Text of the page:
If a car battery charger isn’t enough to charge your battery, then chances are that you have a properly dead car battery and will need to replace it (most car batteries rarely last more than 3-5 years, depending on how often you are using it).

Can An Alternator Charge a Dead Car Battery?

This is where a bit of confusion lies. The job of an alternator isn’t to charge your car’s battery. It is to keep it topped up. It essentially trickle charges a battery as you drive.

What an alternator is not good at doing is charging a dead car battery. In fact, charging a dead car battery may be a stretch too far for an alternator.

While we are sure that an alternator could charge a dead car battery if given enough time, there are different ways to do it.

One of the main reasons why people believe that an alternator charges a dead battery is because the alternator gives the illusion that it does.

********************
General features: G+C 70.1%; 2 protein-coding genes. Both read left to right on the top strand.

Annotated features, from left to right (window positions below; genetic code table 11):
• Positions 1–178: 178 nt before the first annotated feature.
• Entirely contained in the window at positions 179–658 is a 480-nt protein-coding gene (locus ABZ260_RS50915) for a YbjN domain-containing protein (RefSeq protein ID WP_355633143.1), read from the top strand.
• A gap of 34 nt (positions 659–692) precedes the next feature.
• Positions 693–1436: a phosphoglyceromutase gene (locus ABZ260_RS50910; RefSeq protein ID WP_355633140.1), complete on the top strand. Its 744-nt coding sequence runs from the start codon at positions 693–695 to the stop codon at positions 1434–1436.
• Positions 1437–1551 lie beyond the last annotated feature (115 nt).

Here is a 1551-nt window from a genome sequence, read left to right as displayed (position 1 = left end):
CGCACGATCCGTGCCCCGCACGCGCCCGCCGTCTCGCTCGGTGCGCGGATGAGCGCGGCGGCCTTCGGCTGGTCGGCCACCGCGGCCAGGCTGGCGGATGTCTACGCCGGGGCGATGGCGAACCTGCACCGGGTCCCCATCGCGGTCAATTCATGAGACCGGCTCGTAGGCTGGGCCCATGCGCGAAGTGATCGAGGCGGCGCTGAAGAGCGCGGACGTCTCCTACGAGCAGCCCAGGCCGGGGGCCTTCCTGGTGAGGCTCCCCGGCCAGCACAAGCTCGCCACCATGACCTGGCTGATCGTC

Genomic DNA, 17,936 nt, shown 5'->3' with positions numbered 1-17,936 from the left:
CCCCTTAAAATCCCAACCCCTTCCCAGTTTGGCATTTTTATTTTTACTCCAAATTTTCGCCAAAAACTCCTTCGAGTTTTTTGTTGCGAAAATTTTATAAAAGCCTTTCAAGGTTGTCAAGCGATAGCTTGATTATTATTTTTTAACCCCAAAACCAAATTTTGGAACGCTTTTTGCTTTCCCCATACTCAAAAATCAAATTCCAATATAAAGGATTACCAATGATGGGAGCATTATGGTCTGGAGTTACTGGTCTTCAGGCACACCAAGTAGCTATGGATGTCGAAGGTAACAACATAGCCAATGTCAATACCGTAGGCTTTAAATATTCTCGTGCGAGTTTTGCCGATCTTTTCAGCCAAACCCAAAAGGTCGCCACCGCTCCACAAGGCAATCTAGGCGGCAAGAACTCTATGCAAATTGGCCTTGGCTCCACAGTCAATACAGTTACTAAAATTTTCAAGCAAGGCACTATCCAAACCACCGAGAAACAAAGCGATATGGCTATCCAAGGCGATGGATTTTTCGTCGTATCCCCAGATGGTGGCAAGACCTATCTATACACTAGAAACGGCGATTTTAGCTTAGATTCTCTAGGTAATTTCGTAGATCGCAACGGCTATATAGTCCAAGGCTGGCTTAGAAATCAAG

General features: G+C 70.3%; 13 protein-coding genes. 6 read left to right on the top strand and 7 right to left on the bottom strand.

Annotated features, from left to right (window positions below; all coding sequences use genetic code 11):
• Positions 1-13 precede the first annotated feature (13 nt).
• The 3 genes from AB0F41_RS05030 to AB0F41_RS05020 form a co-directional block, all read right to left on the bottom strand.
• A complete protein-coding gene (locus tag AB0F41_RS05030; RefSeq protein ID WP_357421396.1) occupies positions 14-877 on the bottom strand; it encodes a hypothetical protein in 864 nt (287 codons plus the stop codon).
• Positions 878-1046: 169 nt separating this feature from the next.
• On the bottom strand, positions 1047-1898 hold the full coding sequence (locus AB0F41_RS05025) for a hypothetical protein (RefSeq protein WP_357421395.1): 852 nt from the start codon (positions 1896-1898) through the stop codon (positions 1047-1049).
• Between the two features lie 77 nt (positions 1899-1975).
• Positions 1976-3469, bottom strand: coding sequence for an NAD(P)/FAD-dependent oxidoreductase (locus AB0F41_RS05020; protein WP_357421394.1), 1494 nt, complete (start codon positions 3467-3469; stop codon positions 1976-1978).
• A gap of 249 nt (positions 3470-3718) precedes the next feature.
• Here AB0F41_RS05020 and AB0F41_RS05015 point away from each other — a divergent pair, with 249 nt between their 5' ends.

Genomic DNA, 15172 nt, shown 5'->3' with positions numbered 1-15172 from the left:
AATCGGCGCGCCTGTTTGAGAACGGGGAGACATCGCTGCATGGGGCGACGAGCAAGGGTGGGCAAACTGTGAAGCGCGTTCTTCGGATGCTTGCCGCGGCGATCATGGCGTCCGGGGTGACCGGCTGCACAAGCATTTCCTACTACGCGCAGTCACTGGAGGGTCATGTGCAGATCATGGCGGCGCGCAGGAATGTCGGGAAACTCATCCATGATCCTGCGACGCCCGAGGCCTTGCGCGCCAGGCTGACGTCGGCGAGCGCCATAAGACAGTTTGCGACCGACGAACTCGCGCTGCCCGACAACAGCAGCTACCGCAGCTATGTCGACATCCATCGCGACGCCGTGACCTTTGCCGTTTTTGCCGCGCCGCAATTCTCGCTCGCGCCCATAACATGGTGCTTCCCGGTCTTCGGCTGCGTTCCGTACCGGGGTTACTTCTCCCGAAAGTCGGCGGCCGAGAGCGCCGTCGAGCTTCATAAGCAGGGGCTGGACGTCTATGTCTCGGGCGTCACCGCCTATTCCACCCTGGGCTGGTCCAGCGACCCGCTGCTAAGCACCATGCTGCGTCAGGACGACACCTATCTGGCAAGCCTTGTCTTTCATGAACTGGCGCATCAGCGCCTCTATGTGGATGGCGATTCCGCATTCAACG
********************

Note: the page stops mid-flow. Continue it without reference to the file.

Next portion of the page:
If you have ever had to jump-start your vehicle, then you will know that you will have had to have left your vehicle idle for around 30 minutes to get your vehicle running properly again.

You aren’t jump-starting your vehicle because the battery is actually dead, though. There is some charge in your battery, just not enough to run your vehicle.

However, if your jump-start isn’t successful, then you likely have a battery that has been fully drained (this can happen if you leave your vehicle’s electrical systems running without the engine on), and the alternator isn’t going to help here.

Instead, you are going to have to look for other methods.

Don’t worry. It is highly unlikely that a car battery will fully die. Your alternator will be able to charge it up most of the time. We would say in about 90% of cases, but it won’t always be useful. 

Alternatives To An Alternator For Charging a Dead Car Battery

As we said, an alternator is never going to charge a truly dead battery. If it does charge the battery, then it means that there was a little bit of power left in the battery.